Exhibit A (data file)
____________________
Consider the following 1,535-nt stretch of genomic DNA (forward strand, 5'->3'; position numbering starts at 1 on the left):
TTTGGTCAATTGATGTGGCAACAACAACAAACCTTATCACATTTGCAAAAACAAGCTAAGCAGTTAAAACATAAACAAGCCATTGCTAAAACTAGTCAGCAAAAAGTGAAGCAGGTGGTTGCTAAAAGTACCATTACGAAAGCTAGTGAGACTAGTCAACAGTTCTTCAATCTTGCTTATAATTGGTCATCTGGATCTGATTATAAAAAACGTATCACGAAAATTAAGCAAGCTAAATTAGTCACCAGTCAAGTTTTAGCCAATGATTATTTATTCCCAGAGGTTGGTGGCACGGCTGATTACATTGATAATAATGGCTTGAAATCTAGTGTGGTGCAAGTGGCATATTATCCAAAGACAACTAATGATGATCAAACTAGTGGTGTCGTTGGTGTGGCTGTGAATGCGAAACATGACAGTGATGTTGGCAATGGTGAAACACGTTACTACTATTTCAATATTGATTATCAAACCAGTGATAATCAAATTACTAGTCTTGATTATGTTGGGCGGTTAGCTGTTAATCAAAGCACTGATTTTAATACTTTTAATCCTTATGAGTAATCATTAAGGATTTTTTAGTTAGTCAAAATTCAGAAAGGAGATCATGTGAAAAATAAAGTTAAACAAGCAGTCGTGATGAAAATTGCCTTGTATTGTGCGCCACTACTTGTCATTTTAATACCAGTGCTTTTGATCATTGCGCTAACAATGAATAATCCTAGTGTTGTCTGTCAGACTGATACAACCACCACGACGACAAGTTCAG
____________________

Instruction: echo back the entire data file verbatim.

Consider the following 1,535-nt stretch of genomic DNA (forward strand, 5'->3'; position numbering starts at 1 on the left):
TTTGGTCAATTGATGTGGCAACAACAACAAACCTTATCACATTTGCAAAAACAAGCTAAGCAGTTAAAACATAAACAAGCCATTGCTAAAACTAGTCAGCAAAAAGTGAAGCAGGTGGTTGCTAAAAGTACCATTACGAAAGCTAGTGAGACTAGTCAACAGTTCTTCAATCTTGCTTATAATTGGTCATCTGGATCTGATTATAAAAAACGTATCACGAAAATTAAGCAAGCTAAATTAGTCACCAGTCAAGTTTTAGCCAATGATTATTTATTCCCAGAGGTTGGTGGCACGGCTGATTACATTGATAATAATGGCTTGAAATCTAGTGTGGTGCAAGTGGCATATTATCCAAAGACAACTAATGATGATCAAACTAGTGGTGTCGTTGGTGTGGCTGTGAATGCGAAACATGACAGTGATGTTGGCAATGGTGAAACACGTTACTACTATTTCAATATTGATTATCAAACCAGTGATAATCAAATTACTAGTCTTGATTATGTTGGGCGGTTAGCTGTTAATCAAAGCACTGATTTTAATACTTTTAATCCTTATGAGTAATCATTAAGGATTTTTTAGTTAGTCAAAATTCAGAAAGGAGATCATGTGAAAAATAAAGTTAAACAAGCAGTCGTGATGAAAATTGCCTTGTATTGTGCGCCACTACTTGTCATTTTAATACCAGTGCTTTTGATCATTGCGCTAACAATGAATAATCCTAGTGTTGTCTGTCAGACTGATACAACCACCACGACGACAAGTTCAG